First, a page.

PointData’s Lay of the Land Fall Edition published this week found that 88 per cent of Adelaide properties saw price growth of more than 10 per cent in the six months to February 2022.
Furthermore, 95 per cent of properties grew more than five per cent in value over the same period, which equates to almost 19 out of 20 properties in Adelaide.
The numbers contrast sharply with the same numbers reported by PointData at this time last year, when just 12 percent, or three out of 25 properties, were experiencing price growth of more than five percent.
PointData also identified the small inner southern suburb of Everard Park as Adelaide’s fastest growing property market, taking over from Sellicks Beach.
Everard Park, which currently has a median sales price of $894,700, posted annualized three-month price growth of 55.7 percent in the three months through February, ranking above Beaumont (50 percent), Royal Park (46.6 percent) and Marden. (46.6 percent).
Only three of the fastest growing price areas were in Adelaide’s eastern suburbs, reflecting a continued move away from the lucrative area as the center of the city’s property boom.
Three suburbs from the outer south of Adelaide made the top 10, as did two from the north-west of the city.
PointData, which released the report shortly before the Reserve Bank raised the cash rate to 0.35 basis point on Tuesday, said impending interest hikes and signs that the housing boom is slowing in the states East could eventually translate to Adelaide, although history suggests that “it tends to occur significantly later and to a much lesser extent”.
“What is considered typical of the Adelaide residential real estate market has well and truly changed, with levels of growth that many thought impossible (or at least extremely unlikely) being seen for almost the entire two years since the start of the pandemic,” the report states.
“While there are no strong indications that the Adelaide market is starting to slow down, other states in Australia (particularly the eastern states) are showing such signs.
“Potential buyers in eastern states are beginning to withdraw from the market, fearing rate hikes and subsequent price declines.
“While this behavior has not yet been [documented] in Adelaide, it would be a bit of a surprise if it came up soon.”
The report comes just days after data from national property research firm CoreLogic found that property values in Adelaide grew faster than any capital city in April at 1.9 per cent. Quarterly and annual price growth figures in Adelaide were also the highest in Australia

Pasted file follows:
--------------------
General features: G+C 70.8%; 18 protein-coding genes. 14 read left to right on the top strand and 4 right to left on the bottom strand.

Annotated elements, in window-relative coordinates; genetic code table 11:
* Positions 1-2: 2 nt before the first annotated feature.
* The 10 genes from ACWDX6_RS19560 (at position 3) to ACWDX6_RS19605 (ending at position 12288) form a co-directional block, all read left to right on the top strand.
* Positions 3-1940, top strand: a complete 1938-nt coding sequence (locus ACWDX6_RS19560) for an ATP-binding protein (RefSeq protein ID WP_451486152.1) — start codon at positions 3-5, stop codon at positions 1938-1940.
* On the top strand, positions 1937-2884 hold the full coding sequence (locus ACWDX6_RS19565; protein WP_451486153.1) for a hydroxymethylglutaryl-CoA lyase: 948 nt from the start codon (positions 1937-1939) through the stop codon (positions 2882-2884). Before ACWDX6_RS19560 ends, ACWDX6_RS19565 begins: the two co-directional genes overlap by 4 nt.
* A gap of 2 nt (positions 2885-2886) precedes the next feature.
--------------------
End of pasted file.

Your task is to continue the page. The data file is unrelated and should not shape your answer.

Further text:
It also comes after a damning Anglicare study revealed the extent of rent unaffordability in South Australia. Their report found that only two listed rental properties out of 1,125 listed on the weekend of March 19 were affordable for a single person in SA on minimum wage.
PointData, which described the Adelaide price growth described in its report as “truly unprecedented for the market”, partly attributes the boom to buyers’ perceptions of housing supply.
PointData’s head of planning and delivery, Ben Russ, said there has been “a perception of a supply shortage in the market” due to a continued drop in online real estate listings combined with an increase in sales.
“The imbalance between perceived supply and demand warrants high settlement rates, meaning vendors don’t go full campaign as often, causing this reduction in online listings while increasing sales,” Russ said. .
“The perception of the sheer magnitude of the supply squeeze caused by the lower online price watchers is itself driving prices higher, as the perceived need to be aggressive in the market becomes the prevailing attitude.”
House prices in particular are expected to come under pressure after the Reserve Bank started rolling Tuesday with the first interest rate hike in more than a decade.
The RBA raised the cash rate to 0.35 percent from a record low of 0.1 percent following its monthly board meeting and following last week’s rise in inflation to its highest level in more than 20 years.
RBA Governor Philip Lowe has warned that more interest rate hikes should be expected in the coming months, because without them inflation would rise substantially.
The Commonwealth Bank of Australia was the first of the big four banks to raise its standard rates on variable mortgage loans on Tuesday, passing through the full 0.25 percentage point increase.
ANZ and Westpac quickly followed suit, while National Australia Bank caught up with its competitors on Wednesday morning.
Prime Minister Scott Morrison urged all banks to pass on higher interest rates to depositors as well.
Only Westpac and NAB have announced savings rate increases so far among the big four banks.
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